This week’s EYE ON NPI (video) is your best buddy for broadband, it’s Nordic Semiconductor’s nRF7002 Companion IC, a wireless add-on chipset designed for the Nordic Semi nRF52 and nRF53 ARM+Bluetooth and nRF91 ARM+Cellular to act as a WiFi peripheral.
With the addition of the nRF7 series, Nordic now covers the three most popular wireless transports: Bluetooth LE, LTE Cellular, and WiFi! This is a pretty big deal, because it’s their first foray into WiFi technology, so we expect that there will be more integration in the future.
The nRF7002 is a standalone chip, which requires only a few passives and an antenna, that performs the low-level interfacing to communicate with WiFi networks. Data is transferred back and forth between the nRF7 and host processor using SPI or QSPI – for higher speeds! At this time, it seems like the driver is only available via the Nordic SDK and using Zephyr RTOS – both of which would be good options because the WiFi stack lives on the host chip which means an SSL implementation which can require significant RAM and Flash. You’ll also need to store the chip patch firmware blob and transfer it over SPI on boot – again requiring storage or flash memory.
This setup reminds us a lot of the first Nordic chipset we used: the nRF8001 – which, hey, sounds kinda similar to the nRF7002 no? That chip provides a BLE interface over SPI communication. The nRF8001 was extremely early in the BLE product development cycle, but was simple enough that an Arduino UNO with 2KB of SRAM and 32KB of flash could suddenly pop into the BLE wireless space and implement any profile.
After successfully launching the ‘8001, Nordic followed it with the nRF51822, which likely had the same radio circuitry but stapled to a ARM Cortex M0. To be honest, we don’t talk about the nRF51, because the nRF52 and nRF53 series is available now and both are a lot roomier. We only mention this history to put some context into your first question – “why did Nordic make a standalone chip instead of integrating it into one their existing core designs” – because they’ll probably do that in the next generation after working out any bugs.
OK, but that hasn’t happened yet as of this writing, so why use this chip instead of an integrated WiFi core? Well, one thing is you may want to connect to 5GHz networks, which the nRF7002 supports, in addition to 2.4GHz, and you may need a processor with specific peripherals or quantity of GPIO or speed, or you’re already using the nRF53 or nRF91 chipset. That’s when the nRF7002 is going to shine. Nordic is also known for really good and complete SDK’s for nicely documented and supported peripherals with excellent low-power numbers.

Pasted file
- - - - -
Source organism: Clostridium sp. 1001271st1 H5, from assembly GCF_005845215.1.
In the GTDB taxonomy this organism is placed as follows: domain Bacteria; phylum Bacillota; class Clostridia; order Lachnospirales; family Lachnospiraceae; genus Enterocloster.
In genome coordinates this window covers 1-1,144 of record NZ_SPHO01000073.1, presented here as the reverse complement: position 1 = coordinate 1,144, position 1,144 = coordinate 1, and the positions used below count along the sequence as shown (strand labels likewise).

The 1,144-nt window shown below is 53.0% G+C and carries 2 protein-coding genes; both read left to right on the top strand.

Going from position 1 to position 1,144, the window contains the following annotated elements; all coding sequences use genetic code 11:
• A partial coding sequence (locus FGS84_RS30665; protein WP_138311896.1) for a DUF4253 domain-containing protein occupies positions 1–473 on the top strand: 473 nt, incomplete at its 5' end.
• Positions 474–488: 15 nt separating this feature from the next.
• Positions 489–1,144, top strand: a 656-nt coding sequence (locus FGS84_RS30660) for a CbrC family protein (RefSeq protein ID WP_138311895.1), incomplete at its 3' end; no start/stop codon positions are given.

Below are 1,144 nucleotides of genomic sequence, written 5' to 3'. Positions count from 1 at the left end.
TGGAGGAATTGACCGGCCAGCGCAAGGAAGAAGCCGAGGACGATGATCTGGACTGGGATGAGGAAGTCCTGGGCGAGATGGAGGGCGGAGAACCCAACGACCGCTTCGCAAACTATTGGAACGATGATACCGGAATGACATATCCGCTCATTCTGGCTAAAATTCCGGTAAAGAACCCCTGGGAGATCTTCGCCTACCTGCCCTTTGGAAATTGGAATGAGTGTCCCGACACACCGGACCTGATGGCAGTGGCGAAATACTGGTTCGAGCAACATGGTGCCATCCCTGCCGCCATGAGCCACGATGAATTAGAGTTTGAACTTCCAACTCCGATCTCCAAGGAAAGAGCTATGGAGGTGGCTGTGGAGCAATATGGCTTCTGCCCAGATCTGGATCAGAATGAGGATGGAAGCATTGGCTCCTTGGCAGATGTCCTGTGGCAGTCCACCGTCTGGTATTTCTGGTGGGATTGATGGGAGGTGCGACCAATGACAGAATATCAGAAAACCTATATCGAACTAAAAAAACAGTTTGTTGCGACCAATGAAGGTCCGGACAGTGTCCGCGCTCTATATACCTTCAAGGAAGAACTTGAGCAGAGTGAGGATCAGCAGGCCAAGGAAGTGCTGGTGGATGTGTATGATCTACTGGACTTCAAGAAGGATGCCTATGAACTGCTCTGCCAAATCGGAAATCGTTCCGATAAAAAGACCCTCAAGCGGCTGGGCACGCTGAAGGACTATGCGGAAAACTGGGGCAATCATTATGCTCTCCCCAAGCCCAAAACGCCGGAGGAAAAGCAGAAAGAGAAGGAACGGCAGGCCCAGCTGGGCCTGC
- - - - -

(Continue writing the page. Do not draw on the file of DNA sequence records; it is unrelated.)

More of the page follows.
For a fast start, grab the NRF7002-DK eval board that you can pick up with has an nRF53, JLink interface, antenna ports, and other accessories for quick bringup of a dual-BLE-WiFi design.
It’s still pretty early, but we can expect to see tinned modules come out into the market soon. For example Fanstel products are stocked at Digi-Key and it looks like they’re working on a few nRF7002 options.
For software, it’s also pretty early, since this is a new chip. There are lots of examples in the nRF SDK and also example code on the Nordic developer blog for MQTT connection.
Friend-of-the-fruit Golioth has a quickstart on how to use the nRF7002 to connect to their cloud for pub-sub and RPC currying. You can also use Nordic’s free apps for provisioning over BLE or Cellular.
If you want to add the nRF7002 to your design, now’s the time to check it out because Digi-Key has lots of the Nordic nRF7002 in stock right now for immediate shipment! Order today to get full WiFi 6 support into your next core design by tomorrow afternoon, with a powerful front-end chip that supports dual bands and antenna co-existence.